By Neil Saunders
The first quarter was always going to be tough for Best Buy, partly because of high comparatives from the prior year, when tax cuts and bonuses allowed shoppers to engage in a mini-spending spree on electronics. In contrast, this year offered no such fillip to consumer finances. If anything, modestly lower tax refunds and higher domestic expenses moderated demand for big-ticket items. On top of this, the technology pipeline has been fairly weak with a lack of any big-hitter mobile and computing devices.
This challenging backdrop is one reason sales growth was a modest 0.8% on a domestic basis. The number for the core business is somewhat worse, as the revenue figures include a contribution from GreatCall, the connected health company that Best Buy acquired in the third quarter of last year. Comparable sales rose by a healthier 1.1%, largely because they don’t take into account the closure of a raft of Best Buy Mobile stores and a handful of larger format shops.
In context, the results from Best Buy are solid. The levelling off of growth is more a function of the direction of the market than of any strategic misstep by the company. And performance was better in categories such as wearables and connected home, which have higher levels of consumer interest. Best Buy is still a highly relevant retailer holding its own against the competition.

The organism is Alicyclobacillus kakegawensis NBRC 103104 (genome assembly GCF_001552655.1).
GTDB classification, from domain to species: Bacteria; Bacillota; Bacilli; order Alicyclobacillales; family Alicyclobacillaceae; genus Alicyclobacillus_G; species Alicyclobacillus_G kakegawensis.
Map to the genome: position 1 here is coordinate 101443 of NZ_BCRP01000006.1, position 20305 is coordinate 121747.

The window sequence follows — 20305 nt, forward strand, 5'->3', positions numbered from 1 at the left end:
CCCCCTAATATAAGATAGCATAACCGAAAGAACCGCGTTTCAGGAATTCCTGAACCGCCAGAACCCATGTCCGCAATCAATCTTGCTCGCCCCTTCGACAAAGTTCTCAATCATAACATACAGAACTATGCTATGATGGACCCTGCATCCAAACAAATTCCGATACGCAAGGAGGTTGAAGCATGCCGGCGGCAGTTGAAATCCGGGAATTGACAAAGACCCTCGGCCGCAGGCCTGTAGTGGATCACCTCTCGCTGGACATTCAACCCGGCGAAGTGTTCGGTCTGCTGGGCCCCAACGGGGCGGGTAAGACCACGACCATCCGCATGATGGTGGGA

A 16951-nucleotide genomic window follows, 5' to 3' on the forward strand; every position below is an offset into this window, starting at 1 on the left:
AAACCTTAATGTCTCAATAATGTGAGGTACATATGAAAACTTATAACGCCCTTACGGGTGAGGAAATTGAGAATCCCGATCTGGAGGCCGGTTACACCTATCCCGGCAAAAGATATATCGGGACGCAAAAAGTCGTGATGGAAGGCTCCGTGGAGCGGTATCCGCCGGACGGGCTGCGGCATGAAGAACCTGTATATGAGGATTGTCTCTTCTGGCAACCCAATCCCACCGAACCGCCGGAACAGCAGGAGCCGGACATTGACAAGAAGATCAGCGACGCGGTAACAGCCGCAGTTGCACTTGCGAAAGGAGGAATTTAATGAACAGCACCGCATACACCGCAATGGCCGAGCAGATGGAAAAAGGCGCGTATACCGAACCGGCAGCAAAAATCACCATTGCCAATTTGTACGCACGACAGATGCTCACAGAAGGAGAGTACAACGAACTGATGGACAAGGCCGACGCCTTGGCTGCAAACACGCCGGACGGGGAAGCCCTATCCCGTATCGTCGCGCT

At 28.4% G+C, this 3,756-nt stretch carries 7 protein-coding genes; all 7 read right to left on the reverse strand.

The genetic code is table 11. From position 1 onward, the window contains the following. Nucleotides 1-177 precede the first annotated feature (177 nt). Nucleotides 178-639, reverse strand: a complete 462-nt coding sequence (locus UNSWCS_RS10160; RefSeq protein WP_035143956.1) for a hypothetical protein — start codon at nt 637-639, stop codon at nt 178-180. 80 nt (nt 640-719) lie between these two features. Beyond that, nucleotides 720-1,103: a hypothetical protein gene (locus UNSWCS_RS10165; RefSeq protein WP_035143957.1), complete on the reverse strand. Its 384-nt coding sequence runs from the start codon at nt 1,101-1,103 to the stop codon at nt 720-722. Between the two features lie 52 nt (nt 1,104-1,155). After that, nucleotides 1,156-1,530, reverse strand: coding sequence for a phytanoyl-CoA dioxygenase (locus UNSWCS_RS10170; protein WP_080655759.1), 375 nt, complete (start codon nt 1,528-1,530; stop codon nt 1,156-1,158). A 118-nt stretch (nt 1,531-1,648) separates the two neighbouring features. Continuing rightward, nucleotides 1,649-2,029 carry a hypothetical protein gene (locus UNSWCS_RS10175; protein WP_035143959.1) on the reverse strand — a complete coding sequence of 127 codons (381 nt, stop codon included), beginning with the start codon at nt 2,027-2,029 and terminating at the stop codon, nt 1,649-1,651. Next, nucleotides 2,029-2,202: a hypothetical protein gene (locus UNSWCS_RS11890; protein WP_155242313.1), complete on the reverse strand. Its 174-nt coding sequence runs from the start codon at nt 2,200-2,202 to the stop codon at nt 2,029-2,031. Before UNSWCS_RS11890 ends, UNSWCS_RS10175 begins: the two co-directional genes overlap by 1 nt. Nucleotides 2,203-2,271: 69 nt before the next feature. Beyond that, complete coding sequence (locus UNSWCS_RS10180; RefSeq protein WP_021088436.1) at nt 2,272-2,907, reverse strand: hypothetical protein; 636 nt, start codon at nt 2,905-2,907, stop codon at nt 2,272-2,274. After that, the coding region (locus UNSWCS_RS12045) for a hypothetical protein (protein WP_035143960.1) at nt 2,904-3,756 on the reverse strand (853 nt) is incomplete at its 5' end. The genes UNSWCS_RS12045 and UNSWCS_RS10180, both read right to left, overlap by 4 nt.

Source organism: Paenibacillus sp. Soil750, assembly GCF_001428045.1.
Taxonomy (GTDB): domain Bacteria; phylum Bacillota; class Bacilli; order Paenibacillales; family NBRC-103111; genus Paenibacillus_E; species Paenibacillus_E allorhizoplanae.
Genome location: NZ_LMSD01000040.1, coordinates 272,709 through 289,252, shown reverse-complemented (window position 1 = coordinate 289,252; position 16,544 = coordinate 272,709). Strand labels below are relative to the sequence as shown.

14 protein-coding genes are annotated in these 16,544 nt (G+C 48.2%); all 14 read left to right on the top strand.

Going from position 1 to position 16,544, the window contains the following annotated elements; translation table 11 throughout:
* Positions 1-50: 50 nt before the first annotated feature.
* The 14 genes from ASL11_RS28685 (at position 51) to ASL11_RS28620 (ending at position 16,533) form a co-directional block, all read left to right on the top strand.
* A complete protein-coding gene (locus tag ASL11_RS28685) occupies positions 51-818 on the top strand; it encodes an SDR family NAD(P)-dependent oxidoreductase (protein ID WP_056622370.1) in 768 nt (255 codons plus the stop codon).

Given its reliance on technology companies to develop compelling products, Best Buy’s future performance will always, at least in part, be subject to factors outside its control. On this front, the outlook is not good. Many mainstream consumer technology firms are focusing on incremental improvements, which are inconsequential to consumers and unlikely to generate significant interest. Against this backdrop, Best Buy needs to pull out all the stops to secure the little growth that is generated, as well as pivot to parts of the market that offer better prospects. Fortunately, we are optimistic about the company’s ability to do both.
Best Buy has been quick to pivot to new areas. Stores have strong offerings of growth categories like wearables and smart home, and they offer a high standard of customer service to help guide consumers through the offerings. This is taking the edge off declines in traditional segments like mobile devices. But Best Buy is also thinking beyond products by moving into technology services. This major part of the company’s future plans increases our optimism for medium- to longer-term performance.
At the heart of Best Buy’s strategy is a view that it can use its assets to help enrich people’s lives through technology. This goes beyond selling them products. In light of this, the recent acquisition of GreatCall is a logical evolution. It gives Best Buy a relevant service, driven by technology, that it can offer to consumers. It also helps counterbalance the pressure on both sales growth and margins of electronics products.
Overall, despite some negative headwinds in the consumer economy and the electronics sector, we remain positive about Best Buy’s prospects. The company is well managed and has a clear vision around how it will connect with and sell to consumers over the next few years.
Neil Saunders is managing director of research firm GlobalData Retail.